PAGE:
1 (for small groups) or 2 (for larger groups) Family Size bags of skittles
Pencil/Paper for Recording Data
Advance Preparation: Count out 50 (small groups) or 100 (large groups) skittles in each of the five colors (red, purple, yellow, orange, green). Spread skittles over a set area outside based on the size of your group (we used about 200 sq ft). Try not to spread the skittles too long before your activity to prevent factors like water/ color melting or sneak-age by animals or nosy kids that would skew the final data.
1. Explain to the group what you have done and tell them they will have five minutes to find as many of the skittles as they can, but no eating! Make predications about which colors will be the easiest/hardest to find.
2. Give the students 5 minutes to search.
3. When the timer is up, have the students sort the skittles, count, and calculate percentages. TIP: If you have multi-age groups, have the youngest ones sort, the middles count, and the oldest do the percentages. We double check all math with a partner.
4. Discuss the results. Which predictions were correct? Which were not? Why do you think that is? Was it easier or harder to find the skittles than they thought?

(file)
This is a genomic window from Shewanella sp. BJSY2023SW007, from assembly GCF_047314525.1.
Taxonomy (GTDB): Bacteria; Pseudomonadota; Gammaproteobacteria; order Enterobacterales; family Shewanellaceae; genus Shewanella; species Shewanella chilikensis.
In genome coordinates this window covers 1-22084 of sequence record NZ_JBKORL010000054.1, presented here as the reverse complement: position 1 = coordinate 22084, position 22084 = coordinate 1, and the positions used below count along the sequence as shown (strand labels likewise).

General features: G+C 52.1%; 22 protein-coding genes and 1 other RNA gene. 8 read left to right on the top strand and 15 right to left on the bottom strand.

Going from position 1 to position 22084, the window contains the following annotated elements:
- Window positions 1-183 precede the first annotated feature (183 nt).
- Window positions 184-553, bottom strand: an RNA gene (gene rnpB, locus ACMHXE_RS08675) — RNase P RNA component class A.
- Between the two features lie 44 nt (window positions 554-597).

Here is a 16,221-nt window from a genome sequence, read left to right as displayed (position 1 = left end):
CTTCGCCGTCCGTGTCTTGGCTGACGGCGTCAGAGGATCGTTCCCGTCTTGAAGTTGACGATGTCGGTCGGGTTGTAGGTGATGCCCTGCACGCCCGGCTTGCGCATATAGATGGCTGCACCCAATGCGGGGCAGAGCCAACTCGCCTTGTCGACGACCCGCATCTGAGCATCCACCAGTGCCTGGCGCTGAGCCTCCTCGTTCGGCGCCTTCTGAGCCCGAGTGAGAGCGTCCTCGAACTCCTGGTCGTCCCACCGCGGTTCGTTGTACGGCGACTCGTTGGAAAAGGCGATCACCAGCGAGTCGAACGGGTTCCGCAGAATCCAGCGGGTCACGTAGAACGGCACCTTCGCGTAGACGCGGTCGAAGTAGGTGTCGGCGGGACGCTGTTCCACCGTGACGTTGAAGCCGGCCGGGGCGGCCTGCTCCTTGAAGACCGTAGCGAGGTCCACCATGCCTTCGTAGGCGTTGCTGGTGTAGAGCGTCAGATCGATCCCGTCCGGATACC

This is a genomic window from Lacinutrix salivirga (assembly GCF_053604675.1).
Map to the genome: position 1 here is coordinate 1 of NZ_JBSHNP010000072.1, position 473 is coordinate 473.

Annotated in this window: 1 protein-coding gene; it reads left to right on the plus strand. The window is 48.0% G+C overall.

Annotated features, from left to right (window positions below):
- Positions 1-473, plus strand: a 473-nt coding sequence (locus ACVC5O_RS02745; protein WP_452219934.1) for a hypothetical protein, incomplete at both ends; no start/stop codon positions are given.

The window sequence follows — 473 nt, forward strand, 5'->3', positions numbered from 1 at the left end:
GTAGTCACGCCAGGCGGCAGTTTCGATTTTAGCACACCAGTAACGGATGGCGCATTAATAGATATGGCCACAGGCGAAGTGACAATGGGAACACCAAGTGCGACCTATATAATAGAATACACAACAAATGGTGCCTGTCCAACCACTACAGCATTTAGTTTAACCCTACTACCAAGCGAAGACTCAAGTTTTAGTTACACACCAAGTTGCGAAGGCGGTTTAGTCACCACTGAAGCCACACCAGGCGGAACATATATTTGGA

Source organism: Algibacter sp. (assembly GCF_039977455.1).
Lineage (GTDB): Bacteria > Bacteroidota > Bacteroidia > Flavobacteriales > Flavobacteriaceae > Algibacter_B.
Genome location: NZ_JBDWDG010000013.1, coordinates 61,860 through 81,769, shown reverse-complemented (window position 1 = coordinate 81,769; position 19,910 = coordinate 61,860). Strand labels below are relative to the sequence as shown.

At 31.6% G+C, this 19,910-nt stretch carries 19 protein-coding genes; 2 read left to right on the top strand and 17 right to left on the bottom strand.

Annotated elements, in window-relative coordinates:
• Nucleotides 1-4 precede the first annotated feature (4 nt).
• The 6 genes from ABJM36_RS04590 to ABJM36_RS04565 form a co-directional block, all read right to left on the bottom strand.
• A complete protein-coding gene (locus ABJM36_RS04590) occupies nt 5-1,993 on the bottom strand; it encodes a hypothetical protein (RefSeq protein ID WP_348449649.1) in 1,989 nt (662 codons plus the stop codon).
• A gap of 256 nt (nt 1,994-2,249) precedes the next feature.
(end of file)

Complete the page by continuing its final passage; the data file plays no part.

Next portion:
|On your mark...clearly Aidan is unimpressed.|
|Sorting and Counting.|
5. Introduce the term camouflage (if it didn't come up already- it might) and discuss animal coloring. Have students imagine they were looking at a field with a birds-eye view. What would they see? How do the seasons affect camouflage?
6. If you are like me, throw the used-ground, sticky-fingered, skittles in the garbage and provide a small treat during work time from the leftovers.
Tip: If you have allergies or just don't want to use food, the Waseca album suggests using colored toothpicks for this activity. I've never tried it this way, but I would be interested to compare the found percentages as I think it would be harder in some ways and easier in others. Tim thinks it would change the experiment because the toothpicks wouldn't necessarily penetrate the grass making them easier to find. Students may also be more inclined to notice them when crawling than they do the skittles.